The mummies' medical secrets? They're perfectly preserved

The mummies' medical secrets? They're perfectly preserved

The mummies' medical secrets? They're perfectly preserved
Hundreds of skeletons have lain scattered around a crypt beneath a church in Vilnius, Lithuania, for centuries. But 23 of these remains are unlike the rest: Flesh wraps their bones, clothes cover their skin, and organs still fill their insides.

They are mummies, and since they were recovered about five years ago, scientists have investigated their secrets, seeking insights into the lives of people in the 17th, 18th and 19th centuries and the diseases they suffered.

“They are so well preserved that they almost look alive,” said Dario Piombino-Mascali, an anthropologist from Italy who has studied the mummies since 2011.

Recently, Dario and his colleagues have uncovered remnants of the smallpox virus in one of the mummies, gaining new insights into the origins of a deadly scourge that killed an estimated 300
million people in the 20th century alone. The work follows on their earlier discoveries: signs of rickets, osteoarthritis and intestinal parasites in the mummies.

And they are not the only researchers unearthing new findings from the bodies of the long dead but well preserved. The study of mummified remains in other parts of the world has yielded historical perspective on the spread of deadly diseases and damaging medical conditions, from heart disease in pre-Columbian Americans to various strains of tuberculosis in 19th-century Europeans.

By understanding how long these diseases have been around and mapping them historically, scientists can better tackle them today.

“Most people don’t realise you can learn about modern medicine from ancient mummies,” said Frank Ruehli, head of the Swiss Mummy Project at the University of Zurich in Switzerland, who is studying the internal organs of Iranian and Egyptian mummies.

Mummified mysteries

Looking at the remains, Dario identified several with dental decay and gum disease, as well as arthritis and bone deformities. To further investigate their health issues, he performed CT scans on the seven best-preserved mummies. One obese man once had arthritis in his spine, pelvis and both knees, a fractured rib on his right side and an enlarged thyroid gland, which might have been caused by goiter. An obese woman had a benign tumor in her lower back. Both had suffered from clogged arteries, a health problem usually associated with modern diets.

The researchers sent samples from a 17th century mummified child to a colleague in Canada, who uncovered remnants of variola virus that causes smallpox, which once ravaged most of the world. By sequencing the virus, the team has gained insight into the origins of the deadly scourge.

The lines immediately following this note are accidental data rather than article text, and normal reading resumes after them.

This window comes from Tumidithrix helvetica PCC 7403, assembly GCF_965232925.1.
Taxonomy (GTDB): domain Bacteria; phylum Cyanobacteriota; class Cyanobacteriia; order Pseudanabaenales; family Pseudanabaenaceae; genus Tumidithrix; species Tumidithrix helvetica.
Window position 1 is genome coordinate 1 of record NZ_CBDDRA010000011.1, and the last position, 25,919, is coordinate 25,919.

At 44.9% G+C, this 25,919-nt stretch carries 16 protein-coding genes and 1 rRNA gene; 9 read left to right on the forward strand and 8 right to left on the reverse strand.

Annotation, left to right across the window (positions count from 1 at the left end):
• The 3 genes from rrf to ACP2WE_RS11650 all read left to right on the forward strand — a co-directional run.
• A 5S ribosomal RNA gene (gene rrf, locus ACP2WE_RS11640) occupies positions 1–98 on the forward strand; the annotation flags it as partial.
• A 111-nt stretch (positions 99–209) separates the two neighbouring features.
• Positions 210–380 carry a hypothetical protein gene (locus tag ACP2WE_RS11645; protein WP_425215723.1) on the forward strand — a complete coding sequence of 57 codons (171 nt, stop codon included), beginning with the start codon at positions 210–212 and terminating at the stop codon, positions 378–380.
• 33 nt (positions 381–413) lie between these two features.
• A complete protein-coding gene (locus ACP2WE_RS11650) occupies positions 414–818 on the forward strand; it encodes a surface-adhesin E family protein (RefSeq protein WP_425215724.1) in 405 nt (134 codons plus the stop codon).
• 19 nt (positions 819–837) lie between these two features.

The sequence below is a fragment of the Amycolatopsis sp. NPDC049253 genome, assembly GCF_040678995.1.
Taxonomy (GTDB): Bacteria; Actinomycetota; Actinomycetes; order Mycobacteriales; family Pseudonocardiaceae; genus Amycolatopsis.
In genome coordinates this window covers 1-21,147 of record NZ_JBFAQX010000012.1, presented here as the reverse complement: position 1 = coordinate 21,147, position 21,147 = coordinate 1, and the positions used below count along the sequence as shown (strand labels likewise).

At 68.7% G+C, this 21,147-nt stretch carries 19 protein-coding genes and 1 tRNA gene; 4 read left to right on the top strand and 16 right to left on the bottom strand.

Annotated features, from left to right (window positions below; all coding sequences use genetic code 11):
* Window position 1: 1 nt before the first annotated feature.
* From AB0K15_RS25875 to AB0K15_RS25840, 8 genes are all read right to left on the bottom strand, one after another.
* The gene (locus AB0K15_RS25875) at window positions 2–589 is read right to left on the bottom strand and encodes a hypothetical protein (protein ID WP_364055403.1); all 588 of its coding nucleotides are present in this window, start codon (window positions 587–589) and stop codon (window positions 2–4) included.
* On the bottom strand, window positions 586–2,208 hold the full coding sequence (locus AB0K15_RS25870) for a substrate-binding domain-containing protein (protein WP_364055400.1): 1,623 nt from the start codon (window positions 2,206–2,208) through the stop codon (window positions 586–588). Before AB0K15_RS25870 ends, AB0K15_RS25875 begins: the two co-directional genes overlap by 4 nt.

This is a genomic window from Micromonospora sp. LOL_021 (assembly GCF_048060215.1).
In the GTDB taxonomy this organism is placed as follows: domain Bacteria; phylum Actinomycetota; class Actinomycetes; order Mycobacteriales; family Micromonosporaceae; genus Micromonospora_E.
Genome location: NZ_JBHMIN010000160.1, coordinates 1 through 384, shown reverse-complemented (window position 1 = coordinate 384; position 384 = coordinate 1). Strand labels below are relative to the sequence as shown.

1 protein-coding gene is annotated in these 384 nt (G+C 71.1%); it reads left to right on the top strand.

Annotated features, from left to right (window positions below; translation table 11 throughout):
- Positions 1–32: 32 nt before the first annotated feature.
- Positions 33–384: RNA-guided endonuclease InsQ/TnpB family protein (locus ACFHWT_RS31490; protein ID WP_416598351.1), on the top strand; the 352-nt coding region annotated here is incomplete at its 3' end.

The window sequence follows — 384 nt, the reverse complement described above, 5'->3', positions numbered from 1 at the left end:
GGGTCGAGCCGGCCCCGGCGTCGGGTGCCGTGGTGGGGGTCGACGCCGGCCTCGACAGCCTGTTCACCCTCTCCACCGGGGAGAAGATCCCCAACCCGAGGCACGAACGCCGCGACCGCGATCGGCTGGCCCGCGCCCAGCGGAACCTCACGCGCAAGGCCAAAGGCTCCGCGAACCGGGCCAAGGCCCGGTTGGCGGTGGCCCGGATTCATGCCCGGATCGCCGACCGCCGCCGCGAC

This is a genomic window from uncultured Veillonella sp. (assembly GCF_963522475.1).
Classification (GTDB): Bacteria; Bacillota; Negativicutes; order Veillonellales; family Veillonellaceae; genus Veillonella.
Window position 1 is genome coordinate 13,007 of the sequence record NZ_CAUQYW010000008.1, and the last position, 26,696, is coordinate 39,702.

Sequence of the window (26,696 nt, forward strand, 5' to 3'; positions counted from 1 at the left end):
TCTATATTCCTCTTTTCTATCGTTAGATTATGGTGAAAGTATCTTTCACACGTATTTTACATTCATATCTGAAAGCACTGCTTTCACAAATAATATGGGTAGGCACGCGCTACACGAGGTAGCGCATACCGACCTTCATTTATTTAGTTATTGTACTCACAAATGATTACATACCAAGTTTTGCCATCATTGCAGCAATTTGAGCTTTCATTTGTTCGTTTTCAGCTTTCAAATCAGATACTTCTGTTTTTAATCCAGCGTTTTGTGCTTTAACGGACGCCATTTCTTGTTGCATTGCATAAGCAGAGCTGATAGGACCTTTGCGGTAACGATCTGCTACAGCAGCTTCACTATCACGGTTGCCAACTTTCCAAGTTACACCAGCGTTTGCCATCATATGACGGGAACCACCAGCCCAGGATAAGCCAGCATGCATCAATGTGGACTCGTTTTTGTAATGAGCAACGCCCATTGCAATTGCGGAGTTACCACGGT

“There was no evidence on any remains that would suggest a smallpox infection, so the presence of variola virus was very surprising,” said Ana Duggan, a biologist from McMaster University, Canada who worked with Dario. “It’s the oldest complete genome that we have of variola virus.”

She said the ancient DNA has helped them map out the timeline of smallpox. Historical accounts from Egypt, China and India had suggested that smallpox had infected humans for thousands of years. But by comparing the 17th century strain with modern variola samples, they found the strains shared a common ancestor that emerged between 1530 and 1654. Their finding suggests that the deadliest kinds of smallpox may have evolved much more recently than previously thought.

The discovery in the Lithuanian crypt is one of the latest in a long line of important medical findings that have used intensive analysis of mummified to show how diseases connect modern humans to the experiences of our forebears. In 2013, a team led by Dr Randall C Thompson, a cardiologist at St Luke’s Mid America Heart Institute in Missouri, USA, performed CT scans on 130 mummies from ancient Egypt and pre-Columbian Peru, as well as those of Native Americans in the Southwest and the Unangan people of the Aleutian Islands. He and his colleagues discovered that more than a third of the mummies had some form of atherosclerosis, or hardening of the arteries, which can lead to heart disease. The affected mummies came from various geographical regions and lived over a span of more than 4,000 years.

Using burial markings on the tombs, they identified their oldest case of coronary heart disease in Ahmose-Meritamun, an Egyptian princess who lived from 1550 to 1580 BC. Back in Lithuania, Dario said cases of both atherosclerosis and tuberculosis had been found among mummies in the church crypt. Most

important to Dario, the mummies now are sharing their stories. “That crypt was a witness to all of the historical faces of Vilnius,” Dario said.